Over the years tunes from Coke studio have found their way into the hearts and minds of the listeners. The uniqueness of the show has been its ability bring together musicians of different genres and musical proficiency and create a fusion of some memorable compositions.
A sane strategy currently taken up by the show’s management is to add an array of musical directors for the different tunes being performed. This is indeed a refreshing step, and will allow not only the display different kinds of musical genres and an assortment of musicians performing, but will also bring forth a variety in musical directions being taken. Hopefully, this approach will probably result in a better quality of music direction since now more than one set of directors will be ‘calling the shots’ for the content.
The show has entered its 9th season and one of its current offerings is Baliye (Laung Gawacha) with Haroon Shahid and Quratulain Baloch (QB) as the lead vocals. The song finds the veteran rock band Noori at the helm of its music direction. The track takes a promising start with a melancholic opening and then launching into strong rock riffs on the guitars accompanied by heavy drumming and baselines (total Noori signature sound) as Haroon tries a strong vocal attack accompanied by QB and the house band.
Two minutes into the song and you realize you have a feisty upbeat track that might have been a head banging (hard rock/heavy metal) track originally, which has been given the signature Coke studio treatment with additions of keyboards, harmonium and string section. Despite everyone putting in a brave effort the exercise comes across as quite mediocre. An overwhelming combination of instruments and vocals gives an impression of ‘too many cooks spoiling the broth’ feel. It appears that nearly every instrument available in the studio was squeezed into the song, without any one instrument making a real impact. Halfway through the song, you start wondering whether ‘Laung Gawacha’ was really part of the song, as you were expecting.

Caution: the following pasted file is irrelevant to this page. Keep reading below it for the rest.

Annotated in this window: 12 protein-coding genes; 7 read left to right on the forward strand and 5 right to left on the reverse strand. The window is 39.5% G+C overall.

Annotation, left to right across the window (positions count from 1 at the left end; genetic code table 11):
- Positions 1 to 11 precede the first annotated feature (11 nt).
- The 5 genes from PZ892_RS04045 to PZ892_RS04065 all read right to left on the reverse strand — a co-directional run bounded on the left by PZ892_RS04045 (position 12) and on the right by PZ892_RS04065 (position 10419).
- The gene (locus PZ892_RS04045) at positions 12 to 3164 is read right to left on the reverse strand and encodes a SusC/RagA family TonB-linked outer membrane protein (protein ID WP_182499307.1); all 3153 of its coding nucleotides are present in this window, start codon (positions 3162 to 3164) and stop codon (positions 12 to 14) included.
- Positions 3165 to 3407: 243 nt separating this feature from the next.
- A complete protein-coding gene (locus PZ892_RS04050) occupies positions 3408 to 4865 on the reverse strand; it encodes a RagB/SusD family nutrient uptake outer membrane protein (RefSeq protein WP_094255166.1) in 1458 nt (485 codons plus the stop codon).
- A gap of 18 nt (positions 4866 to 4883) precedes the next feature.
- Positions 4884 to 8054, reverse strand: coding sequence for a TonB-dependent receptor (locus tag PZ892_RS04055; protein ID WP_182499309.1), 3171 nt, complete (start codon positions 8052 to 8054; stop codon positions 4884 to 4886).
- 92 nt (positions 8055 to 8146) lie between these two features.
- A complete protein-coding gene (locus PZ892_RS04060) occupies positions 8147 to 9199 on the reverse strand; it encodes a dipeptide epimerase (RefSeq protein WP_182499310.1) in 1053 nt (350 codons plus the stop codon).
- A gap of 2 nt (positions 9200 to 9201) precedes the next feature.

This query gets answered, as suddenly the initial phase of the track comes to a sudden closure and a more mellow sound of Laung Gawacha starts to take shape. The transition from Baaliye to Laung Gawacha appears abrupt and ill-planned, and the listeners get an impression of two separate songs being sown together back-to-back. As the tune nears its end, it re-launches into a hotchpotch frenzy of instruments, leaving the listeners just as confused and bewildered as they were before.
Perhaps it might have been wiser to treat these two tunes as separate songs (which they appear to be) and recorded separately. The ‘fusion for sake of fusion’ exercise should be avoided. At the end of the day, the track appears more like an opportunity wasted. It may end being a filler track in the coke studio collection that one skips in order to listen to the better tracks.
Coke studio has had its fair share of hits and misses. It appears that this tune falls in the latter category. It comes across as a brave effort but leaves much to be desired.